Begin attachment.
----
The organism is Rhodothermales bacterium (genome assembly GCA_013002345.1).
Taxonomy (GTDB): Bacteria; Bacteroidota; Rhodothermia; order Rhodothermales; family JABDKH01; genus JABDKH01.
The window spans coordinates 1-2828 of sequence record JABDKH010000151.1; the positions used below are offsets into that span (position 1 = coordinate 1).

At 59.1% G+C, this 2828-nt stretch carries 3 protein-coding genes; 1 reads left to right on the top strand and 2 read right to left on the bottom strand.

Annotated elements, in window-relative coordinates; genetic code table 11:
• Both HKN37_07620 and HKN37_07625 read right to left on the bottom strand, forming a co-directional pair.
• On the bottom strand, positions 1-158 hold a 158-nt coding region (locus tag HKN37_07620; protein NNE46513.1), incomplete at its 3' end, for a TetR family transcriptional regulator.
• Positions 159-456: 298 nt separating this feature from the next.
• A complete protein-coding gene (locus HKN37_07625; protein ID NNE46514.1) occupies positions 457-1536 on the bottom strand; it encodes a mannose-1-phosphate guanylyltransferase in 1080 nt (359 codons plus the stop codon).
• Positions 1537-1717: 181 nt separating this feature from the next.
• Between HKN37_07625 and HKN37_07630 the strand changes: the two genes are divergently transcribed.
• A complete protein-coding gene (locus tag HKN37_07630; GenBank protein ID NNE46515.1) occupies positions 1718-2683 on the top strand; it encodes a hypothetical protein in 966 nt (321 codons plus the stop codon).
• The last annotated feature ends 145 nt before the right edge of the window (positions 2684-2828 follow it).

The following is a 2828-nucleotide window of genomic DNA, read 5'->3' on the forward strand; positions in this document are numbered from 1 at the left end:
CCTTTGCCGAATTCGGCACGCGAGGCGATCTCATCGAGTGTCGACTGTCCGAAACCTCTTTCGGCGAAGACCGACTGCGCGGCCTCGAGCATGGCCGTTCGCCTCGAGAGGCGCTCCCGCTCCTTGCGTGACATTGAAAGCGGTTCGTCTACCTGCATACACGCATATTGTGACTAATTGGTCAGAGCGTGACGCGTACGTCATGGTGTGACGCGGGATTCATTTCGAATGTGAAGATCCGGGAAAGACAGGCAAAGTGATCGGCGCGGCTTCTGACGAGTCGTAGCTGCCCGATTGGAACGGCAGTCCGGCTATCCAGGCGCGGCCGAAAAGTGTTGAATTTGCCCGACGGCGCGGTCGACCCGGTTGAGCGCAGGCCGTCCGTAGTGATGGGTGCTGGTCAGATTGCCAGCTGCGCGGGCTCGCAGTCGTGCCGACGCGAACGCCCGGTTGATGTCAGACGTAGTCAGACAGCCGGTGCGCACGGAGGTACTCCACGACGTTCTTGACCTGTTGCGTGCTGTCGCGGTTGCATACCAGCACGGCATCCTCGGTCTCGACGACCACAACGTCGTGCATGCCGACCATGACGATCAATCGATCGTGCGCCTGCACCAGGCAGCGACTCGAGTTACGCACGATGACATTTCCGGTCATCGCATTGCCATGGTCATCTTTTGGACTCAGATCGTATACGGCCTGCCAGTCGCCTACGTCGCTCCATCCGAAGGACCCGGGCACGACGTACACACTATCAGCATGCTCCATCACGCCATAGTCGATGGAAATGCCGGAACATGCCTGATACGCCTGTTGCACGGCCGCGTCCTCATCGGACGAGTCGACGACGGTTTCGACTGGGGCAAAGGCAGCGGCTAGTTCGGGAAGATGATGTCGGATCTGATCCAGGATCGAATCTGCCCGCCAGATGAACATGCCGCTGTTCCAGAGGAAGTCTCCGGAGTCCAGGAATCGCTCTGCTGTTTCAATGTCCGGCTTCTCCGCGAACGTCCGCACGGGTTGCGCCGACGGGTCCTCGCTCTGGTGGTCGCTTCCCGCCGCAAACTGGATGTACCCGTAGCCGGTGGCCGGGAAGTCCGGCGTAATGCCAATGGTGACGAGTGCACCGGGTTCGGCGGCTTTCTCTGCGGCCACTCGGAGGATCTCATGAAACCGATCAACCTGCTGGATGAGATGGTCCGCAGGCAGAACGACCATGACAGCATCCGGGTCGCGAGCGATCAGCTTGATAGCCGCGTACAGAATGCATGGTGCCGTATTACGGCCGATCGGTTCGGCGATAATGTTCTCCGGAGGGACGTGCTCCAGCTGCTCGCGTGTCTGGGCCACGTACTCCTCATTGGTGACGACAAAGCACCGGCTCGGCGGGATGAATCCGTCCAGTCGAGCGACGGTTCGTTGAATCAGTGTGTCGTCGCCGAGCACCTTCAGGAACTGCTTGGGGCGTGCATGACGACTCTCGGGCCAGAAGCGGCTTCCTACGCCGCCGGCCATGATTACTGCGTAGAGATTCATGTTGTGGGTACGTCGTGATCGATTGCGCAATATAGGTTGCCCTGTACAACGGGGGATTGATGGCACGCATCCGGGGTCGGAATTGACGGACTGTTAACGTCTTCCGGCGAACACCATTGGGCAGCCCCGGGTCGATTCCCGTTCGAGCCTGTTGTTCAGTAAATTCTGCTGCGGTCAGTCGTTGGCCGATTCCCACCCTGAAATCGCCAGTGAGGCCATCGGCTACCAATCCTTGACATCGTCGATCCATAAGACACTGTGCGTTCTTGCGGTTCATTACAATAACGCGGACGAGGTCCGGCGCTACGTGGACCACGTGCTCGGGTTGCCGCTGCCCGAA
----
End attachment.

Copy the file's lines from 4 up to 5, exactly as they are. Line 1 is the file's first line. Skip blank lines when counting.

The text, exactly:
At 59.1% G+C, this 2828-nt stretch carries 3 protein-coding genes; 1 reads left to right on the top strand and 2 read right to left on the bottom strand.

Annotated elements, in window-relative coordinates; genetic code table 11: